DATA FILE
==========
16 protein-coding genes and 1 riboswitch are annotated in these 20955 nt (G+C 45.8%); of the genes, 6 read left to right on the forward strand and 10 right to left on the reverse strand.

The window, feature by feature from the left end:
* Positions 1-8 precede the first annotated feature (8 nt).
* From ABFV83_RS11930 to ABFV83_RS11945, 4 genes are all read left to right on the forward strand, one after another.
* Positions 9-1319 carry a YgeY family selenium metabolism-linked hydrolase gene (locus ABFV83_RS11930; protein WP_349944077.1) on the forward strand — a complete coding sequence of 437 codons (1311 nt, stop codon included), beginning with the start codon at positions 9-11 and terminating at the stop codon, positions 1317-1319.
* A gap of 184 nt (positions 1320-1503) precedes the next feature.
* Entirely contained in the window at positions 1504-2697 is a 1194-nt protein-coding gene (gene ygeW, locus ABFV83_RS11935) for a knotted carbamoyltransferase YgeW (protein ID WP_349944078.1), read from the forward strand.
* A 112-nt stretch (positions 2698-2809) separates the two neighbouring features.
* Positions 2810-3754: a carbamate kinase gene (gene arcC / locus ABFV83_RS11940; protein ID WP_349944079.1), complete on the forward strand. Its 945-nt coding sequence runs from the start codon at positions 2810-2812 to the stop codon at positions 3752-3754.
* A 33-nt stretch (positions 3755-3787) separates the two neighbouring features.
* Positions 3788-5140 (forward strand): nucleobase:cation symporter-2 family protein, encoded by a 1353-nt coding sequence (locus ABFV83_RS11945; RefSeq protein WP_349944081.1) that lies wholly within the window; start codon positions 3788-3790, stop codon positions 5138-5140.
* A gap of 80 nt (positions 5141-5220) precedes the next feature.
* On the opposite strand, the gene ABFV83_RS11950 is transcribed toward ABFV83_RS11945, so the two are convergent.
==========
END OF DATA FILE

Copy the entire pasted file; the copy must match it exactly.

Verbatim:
16 protein-coding genes and 1 riboswitch are annotated in these 20955 nt (G+C 45.8%); of the genes, 6 read left to right on the forward strand and 10 right to left on the reverse strand.

The window, feature by feature from the left end:
* Positions 1-8 precede the first annotated feature (8 nt).
* From ABFV83_RS11930 to ABFV83_RS11945, 4 genes are all read left to right on the forward strand, one after another.
* Positions 9-1319 carry a YgeY family selenium metabolism-linked hydrolase gene (locus ABFV83_RS11930; protein WP_349944077.1) on the forward strand — a complete coding sequence of 437 codons (1311 nt, stop codon included), beginning with the start codon at positions 9-11 and terminating at the stop codon, positions 1317-1319.
* A gap of 184 nt (positions 1320-1503) precedes the next feature.
* Entirely contained in the window at positions 1504-2697 is a 1194-nt protein-coding gene (gene ygeW, locus ABFV83_RS11935) for a knotted carbamoyltransferase YgeW (protein ID WP_349944078.1), read from the forward strand.
* A 112-nt stretch (positions 2698-2809) separates the two neighbouring features.
* Positions 2810-3754: a carbamate kinase gene (gene arcC / locus ABFV83_RS11940; protein ID WP_349944079.1), complete on the forward strand. Its 945-nt coding sequence runs from the start codon at positions 2810-2812 to the stop codon at positions 3752-3754.
* A 33-nt stretch (positions 3755-3787) separates the two neighbouring features.
* Positions 3788-5140 (forward strand): nucleobase:cation symporter-2 family protein, encoded by a 1353-nt coding sequence (locus ABFV83_RS11945; RefSeq protein WP_349944081.1) that lies wholly within the window; start codon positions 3788-3790, stop codon positions 5138-5140.
* A gap of 80 nt (positions 5141-5220) precedes the next feature.
* On the opposite strand, the gene ABFV83_RS11950 is transcribed toward ABFV83_RS11945, so the two are convergent.